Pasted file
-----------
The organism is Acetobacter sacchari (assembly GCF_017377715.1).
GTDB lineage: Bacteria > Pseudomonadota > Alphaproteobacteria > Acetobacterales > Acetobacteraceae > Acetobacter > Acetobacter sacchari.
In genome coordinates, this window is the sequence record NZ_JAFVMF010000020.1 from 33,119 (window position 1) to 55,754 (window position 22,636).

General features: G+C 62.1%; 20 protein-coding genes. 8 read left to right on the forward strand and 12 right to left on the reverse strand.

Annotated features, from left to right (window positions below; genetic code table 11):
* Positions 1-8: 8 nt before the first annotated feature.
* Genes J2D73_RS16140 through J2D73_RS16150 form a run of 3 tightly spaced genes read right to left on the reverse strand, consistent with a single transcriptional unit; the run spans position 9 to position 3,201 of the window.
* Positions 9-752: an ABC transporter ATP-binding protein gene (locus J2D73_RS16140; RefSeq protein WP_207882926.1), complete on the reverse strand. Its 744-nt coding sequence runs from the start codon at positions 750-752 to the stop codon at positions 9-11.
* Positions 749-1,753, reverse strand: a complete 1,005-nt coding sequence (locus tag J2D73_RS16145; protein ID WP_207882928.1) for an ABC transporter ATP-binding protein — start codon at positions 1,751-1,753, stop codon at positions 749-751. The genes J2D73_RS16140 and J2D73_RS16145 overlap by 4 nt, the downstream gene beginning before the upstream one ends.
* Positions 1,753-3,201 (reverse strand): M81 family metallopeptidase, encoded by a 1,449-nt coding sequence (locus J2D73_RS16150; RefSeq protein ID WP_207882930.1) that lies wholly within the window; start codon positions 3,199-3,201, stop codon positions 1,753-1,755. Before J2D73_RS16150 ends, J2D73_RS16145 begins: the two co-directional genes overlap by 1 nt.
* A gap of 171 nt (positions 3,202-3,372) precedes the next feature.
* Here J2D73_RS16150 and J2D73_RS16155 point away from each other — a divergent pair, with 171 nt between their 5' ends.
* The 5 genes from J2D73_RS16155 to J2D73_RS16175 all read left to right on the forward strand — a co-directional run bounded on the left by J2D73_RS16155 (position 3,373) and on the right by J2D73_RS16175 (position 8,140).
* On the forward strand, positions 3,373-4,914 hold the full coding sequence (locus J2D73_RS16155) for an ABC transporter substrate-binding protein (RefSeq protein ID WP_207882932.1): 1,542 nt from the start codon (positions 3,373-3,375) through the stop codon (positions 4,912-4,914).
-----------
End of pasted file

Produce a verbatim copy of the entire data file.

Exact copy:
The organism is Acetobacter sacchari (assembly GCF_017377715.1).
GTDB lineage: Bacteria > Pseudomonadota > Alphaproteobacteria > Acetobacterales > Acetobacteraceae > Acetobacter > Acetobacter sacchari.
In genome coordinates, this window is the sequence record NZ_JAFVMF010000020.1 from 33,119 (window position 1) to 55,754 (window position 22,636).

General features: G+C 62.1%; 20 protein-coding genes. 8 read left to right on the forward strand and 12 right to left on the reverse strand.

Annotated features, from left to right (window positions below; genetic code table 11):
* Positions 1-8: 8 nt before the first annotated feature.
* Genes J2D73_RS16140 through J2D73_RS16150 form a run of 3 tightly spaced genes read right to left on the reverse strand, consistent with a single transcriptional unit; the run spans position 9 to position 3,201 of the window.
* Positions 9-752: an ABC transporter ATP-binding protein gene (locus J2D73_RS16140; RefSeq protein WP_207882926.1), complete on the reverse strand. Its 744-nt coding sequence runs from the start codon at positions 750-752 to the stop codon at positions 9-11.
* Positions 749-1,753, reverse strand: a complete 1,005-nt coding sequence (locus tag J2D73_RS16145; protein ID WP_207882928.1) for an ABC transporter ATP-binding protein — start codon at positions 1,751-1,753, stop codon at positions 749-751. The genes J2D73_RS16140 and J2D73_RS16145 overlap by 4 nt, the downstream gene beginning before the upstream one ends.
* Positions 1,753-3,201 (reverse strand): M81 family metallopeptidase, encoded by a 1,449-nt coding sequence (locus J2D73_RS16150; RefSeq protein ID WP_207882930.1) that lies wholly within the window; start codon positions 3,199-3,201, stop codon positions 1,753-1,755. Before J2D73_RS16150 ends, J2D73_RS16145 begins: the two co-directional genes overlap by 1 nt.
* A gap of 171 nt (positions 3,202-3,372) precedes the next feature.
* Here J2D73_RS16150 and J2D73_RS16155 point away from each other — a divergent pair, with 171 nt between their 5' ends.
* The 5 genes from J2D73_RS16155 to J2D73_RS16175 all read left to right on the forward strand — a co-directional run bounded on the left by J2D73_RS16155 (position 3,373) and on the right by J2D73_RS16175 (position 8,140).
* On the forward strand, positions 3,373-4,914 hold the full coding sequence (locus J2D73_RS16155) for an ABC transporter substrate-binding protein (RefSeq protein ID WP_207882932.1): 1,542 nt from the start codon (positions 3,373-3,375) through the stop codon (positions 4,912-4,914).